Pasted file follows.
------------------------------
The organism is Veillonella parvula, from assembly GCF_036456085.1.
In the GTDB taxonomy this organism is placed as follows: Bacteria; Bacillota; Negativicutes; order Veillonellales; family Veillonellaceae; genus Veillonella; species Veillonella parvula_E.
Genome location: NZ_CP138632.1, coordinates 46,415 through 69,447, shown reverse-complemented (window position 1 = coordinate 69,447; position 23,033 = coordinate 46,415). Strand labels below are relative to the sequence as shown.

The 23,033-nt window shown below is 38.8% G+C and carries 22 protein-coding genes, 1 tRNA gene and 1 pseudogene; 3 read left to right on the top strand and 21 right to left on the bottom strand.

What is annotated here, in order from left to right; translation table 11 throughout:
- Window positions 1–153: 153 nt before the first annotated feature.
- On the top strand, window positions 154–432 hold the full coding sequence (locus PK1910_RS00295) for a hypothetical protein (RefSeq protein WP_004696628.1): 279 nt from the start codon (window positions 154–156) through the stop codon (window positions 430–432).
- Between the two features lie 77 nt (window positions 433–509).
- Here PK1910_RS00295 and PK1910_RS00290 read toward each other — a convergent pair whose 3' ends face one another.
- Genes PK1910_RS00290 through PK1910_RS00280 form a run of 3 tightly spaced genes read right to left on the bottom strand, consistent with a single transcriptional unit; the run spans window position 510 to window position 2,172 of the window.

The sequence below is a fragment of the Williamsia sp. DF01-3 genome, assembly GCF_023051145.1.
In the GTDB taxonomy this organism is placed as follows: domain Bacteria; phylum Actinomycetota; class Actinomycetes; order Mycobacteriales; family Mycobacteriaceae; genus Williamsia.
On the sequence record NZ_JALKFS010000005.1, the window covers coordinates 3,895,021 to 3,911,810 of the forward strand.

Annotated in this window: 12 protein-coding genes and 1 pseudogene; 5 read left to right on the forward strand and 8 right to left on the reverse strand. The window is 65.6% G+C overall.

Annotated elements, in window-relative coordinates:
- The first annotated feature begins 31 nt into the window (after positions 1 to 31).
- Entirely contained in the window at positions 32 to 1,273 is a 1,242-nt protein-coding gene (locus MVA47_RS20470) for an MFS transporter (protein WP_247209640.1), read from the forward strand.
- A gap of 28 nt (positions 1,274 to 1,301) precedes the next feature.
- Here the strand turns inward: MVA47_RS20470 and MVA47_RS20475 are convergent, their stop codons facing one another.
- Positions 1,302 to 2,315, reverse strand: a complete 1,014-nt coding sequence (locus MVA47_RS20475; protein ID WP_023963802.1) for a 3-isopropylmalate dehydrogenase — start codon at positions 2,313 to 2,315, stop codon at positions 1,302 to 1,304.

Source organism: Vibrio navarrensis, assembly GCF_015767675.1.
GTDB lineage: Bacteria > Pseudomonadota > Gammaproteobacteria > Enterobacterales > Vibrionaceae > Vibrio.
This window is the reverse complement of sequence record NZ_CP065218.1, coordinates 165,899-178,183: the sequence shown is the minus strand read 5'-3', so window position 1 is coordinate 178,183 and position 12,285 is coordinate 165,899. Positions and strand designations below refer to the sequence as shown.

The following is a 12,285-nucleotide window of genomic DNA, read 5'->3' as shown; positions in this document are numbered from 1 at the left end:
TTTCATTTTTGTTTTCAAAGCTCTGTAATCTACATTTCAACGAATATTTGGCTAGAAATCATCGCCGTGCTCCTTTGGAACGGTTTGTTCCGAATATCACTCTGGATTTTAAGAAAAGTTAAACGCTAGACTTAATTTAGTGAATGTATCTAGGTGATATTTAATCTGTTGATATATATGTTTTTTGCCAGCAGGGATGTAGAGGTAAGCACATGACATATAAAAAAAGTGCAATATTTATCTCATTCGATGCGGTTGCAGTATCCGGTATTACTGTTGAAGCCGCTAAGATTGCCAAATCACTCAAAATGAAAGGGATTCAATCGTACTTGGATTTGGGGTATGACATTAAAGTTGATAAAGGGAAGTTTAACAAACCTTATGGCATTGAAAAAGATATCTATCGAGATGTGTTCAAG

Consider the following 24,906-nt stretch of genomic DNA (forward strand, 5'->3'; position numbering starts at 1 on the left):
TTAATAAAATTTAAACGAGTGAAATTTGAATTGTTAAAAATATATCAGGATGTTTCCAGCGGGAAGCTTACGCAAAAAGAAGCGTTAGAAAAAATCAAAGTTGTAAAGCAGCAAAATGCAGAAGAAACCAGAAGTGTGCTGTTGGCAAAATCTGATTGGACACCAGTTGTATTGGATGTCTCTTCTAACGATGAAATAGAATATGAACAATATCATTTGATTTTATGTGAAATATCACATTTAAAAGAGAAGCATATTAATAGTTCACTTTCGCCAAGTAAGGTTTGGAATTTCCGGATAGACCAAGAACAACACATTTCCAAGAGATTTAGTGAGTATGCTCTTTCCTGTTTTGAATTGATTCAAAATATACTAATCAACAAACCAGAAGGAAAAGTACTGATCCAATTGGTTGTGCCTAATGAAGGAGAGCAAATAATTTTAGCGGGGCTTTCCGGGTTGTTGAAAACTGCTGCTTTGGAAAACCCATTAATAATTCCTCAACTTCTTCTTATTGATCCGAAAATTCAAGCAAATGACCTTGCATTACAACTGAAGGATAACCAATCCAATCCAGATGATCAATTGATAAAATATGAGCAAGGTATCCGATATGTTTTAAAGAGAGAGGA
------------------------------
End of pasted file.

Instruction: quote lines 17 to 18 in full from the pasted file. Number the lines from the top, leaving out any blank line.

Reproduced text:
- Entirely contained in the window at positions 32 to 1,273 is a 1,242-nt protein-coding gene (locus MVA47_RS20470) for an MFS transporter (protein WP_247209640.1), read from the forward strand.
- A gap of 28 nt (positions 1,274 to 1,301) precedes the next feature.